Nevada’s economy is stronger than it’s been in years; the state leads the nation in both job growth and population growth, and employment rates are at an all-time high, according to the Bureau of Labor Statistics.
But a shrinking middle class poses a threat to the state’s economic growth, according to Jonas Peterson, CEO of the Las Vegas Global Economic Alliance.
The middle class is the “backbone of our economic development work,” Peterson said at the business association’s State of Economic Development event Wednesday morning. “If we’re going to build the economy that we aspire to be, we need to do a better job.”
In 2016, Nevada’s middle class made up 52 percent of the population, a 5 percent drop from 2000. The gap between household income and home price in Clark County has also been growing, according to Pew Research.
The nonpartisan think tank based in Washington, D.C. classifies middle-class citizens as singles who make between $24,000 and $73,000 or a family of four that makes between $48,000 and $145,000.
“The middle class is being squeezed,” said Jeremy Aguero, principal analyst at Las Vegas-based Applied Analysis. “I think it has the biggest impact on the economy.”
There are a number of reasons why the class is shrinking in Nevada and the U.S., according to John Restrepo, principal at Las Vegas-based RCG Economics. He pointed to challenges like the loss of private sector union members and companies outsourcing jobs to other countries, as well as an increase in automation.
“Jobs have been replaced by automation and robots,” Restrepo said.“That’s happened here in Southern Nevada and throughout the country.”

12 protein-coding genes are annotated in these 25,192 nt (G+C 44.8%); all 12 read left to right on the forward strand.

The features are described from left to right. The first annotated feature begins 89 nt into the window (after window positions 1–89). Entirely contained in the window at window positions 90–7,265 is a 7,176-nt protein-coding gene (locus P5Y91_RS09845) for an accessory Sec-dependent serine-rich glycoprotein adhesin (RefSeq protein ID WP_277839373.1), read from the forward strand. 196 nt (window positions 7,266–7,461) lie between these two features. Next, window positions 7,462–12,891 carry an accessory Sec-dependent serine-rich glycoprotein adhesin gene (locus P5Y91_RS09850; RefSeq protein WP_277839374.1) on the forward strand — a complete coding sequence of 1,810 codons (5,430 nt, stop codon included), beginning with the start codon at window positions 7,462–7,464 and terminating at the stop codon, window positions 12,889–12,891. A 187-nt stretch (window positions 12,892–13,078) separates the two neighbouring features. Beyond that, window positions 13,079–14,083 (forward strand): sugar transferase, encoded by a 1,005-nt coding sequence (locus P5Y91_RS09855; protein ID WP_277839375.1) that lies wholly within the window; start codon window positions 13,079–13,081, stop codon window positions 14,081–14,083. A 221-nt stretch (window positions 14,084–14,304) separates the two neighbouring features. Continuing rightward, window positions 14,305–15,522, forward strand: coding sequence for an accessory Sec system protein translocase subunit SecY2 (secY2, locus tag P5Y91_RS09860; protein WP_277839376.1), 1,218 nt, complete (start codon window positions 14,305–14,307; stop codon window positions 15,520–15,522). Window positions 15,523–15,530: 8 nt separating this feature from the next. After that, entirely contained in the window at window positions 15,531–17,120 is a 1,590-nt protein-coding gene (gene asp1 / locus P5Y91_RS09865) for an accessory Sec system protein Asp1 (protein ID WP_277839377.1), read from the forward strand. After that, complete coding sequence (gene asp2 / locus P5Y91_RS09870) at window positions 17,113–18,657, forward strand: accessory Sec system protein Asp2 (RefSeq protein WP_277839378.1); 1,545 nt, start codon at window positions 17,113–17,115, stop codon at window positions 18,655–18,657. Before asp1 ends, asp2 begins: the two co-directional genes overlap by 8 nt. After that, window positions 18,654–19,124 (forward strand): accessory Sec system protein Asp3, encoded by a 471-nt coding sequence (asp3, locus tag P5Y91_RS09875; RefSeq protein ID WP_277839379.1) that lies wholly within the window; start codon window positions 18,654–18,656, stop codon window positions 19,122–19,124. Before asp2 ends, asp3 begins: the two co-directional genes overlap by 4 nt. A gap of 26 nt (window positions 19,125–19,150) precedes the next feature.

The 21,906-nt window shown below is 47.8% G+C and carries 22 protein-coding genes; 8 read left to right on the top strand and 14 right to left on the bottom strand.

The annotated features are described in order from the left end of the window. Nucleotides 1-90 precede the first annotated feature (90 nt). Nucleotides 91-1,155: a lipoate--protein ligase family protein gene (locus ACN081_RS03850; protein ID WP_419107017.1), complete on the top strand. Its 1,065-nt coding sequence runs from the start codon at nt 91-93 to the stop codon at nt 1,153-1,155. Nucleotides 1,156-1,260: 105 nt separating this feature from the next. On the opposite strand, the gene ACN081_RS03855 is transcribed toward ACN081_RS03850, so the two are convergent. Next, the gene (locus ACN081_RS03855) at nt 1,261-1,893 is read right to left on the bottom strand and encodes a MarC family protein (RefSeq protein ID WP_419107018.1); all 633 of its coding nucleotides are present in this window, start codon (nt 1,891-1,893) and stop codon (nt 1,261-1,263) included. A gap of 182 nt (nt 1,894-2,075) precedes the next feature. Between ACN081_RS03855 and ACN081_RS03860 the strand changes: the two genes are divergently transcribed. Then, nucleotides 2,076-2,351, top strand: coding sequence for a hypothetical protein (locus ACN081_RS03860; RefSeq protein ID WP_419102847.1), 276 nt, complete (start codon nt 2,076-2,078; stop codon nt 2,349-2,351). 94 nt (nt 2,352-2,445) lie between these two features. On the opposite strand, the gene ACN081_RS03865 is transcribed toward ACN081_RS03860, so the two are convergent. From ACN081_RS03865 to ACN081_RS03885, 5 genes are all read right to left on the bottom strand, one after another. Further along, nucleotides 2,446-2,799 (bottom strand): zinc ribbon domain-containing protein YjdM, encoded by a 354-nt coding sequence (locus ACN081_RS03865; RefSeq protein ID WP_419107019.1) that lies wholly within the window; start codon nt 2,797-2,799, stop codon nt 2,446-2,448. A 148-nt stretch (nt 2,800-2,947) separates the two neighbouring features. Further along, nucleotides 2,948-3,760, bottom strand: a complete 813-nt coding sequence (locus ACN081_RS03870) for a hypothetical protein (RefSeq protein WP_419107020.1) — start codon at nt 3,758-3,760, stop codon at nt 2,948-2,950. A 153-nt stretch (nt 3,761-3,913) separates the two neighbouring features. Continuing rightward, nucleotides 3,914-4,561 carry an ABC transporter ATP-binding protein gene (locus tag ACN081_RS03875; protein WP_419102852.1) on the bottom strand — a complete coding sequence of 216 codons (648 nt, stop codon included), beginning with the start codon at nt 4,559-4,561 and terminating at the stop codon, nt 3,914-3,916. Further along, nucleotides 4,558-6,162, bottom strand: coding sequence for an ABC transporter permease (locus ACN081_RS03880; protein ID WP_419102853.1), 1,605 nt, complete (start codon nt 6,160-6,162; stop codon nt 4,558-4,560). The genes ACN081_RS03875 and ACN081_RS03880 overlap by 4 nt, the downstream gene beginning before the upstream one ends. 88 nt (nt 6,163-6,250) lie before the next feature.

However, Robert Fellner, policy director at the Nevada Policy Research Institute, said a decrease in the number of middle-income households reflects that people are getting richer. The percentage of higher-income households has nearly tripled since 1970, according to U.S. Census data.
It can be misleading to compare middle class data at different times because the groups do not include the same people, Fellner said, and people earn different amounts of money at different times.
A 2014 study by Thomas Hirschl of Cornell and Mark Rank of Washington University found 12 percent of the population will find themselves in the top 1 percent of the income distribution for at least one year.
Still, Peterson said the state’s shrinking middle class is keeping Las Vegas from reaching it’s “full economic potential.”
Peterson said the middle class is essential for the nation’s consumer-driven economy; the upper-class tends to invest their money, while those in the lower class are “just trying to get by.”
And Nevada is more reliant on consumption than most of the country, with about three-fourths of the state’s gross domestic product spurred by personal consumption, Peterson said.
“Less people are driving that consumption, and it becomes more difficult to reach our aspirational economy,” he said.
Strategies for a solution
Peterson said there are strategies to grow the state’s middle class.
He suggested the state support pro-jobs policies, build up competitive transportation systems that connect core economic centers and strengthen the local education and workforce.
“There’s no silver bullet for solving the problem,” Peterson said. “We have the most remaining economic growth potential, we’ve got more to go than any other state. But we need to start moving in the right direction.”
Restrepo said that it’s possible to grow Nevada’s middle class, but it will take time.
“We have all of the ingredients there to do something,” he said. “It’s the job of community leaders, business leaders and political leaders to relentlessly be pragmatic on what we need to invest in the community to improve the middle-class situation.”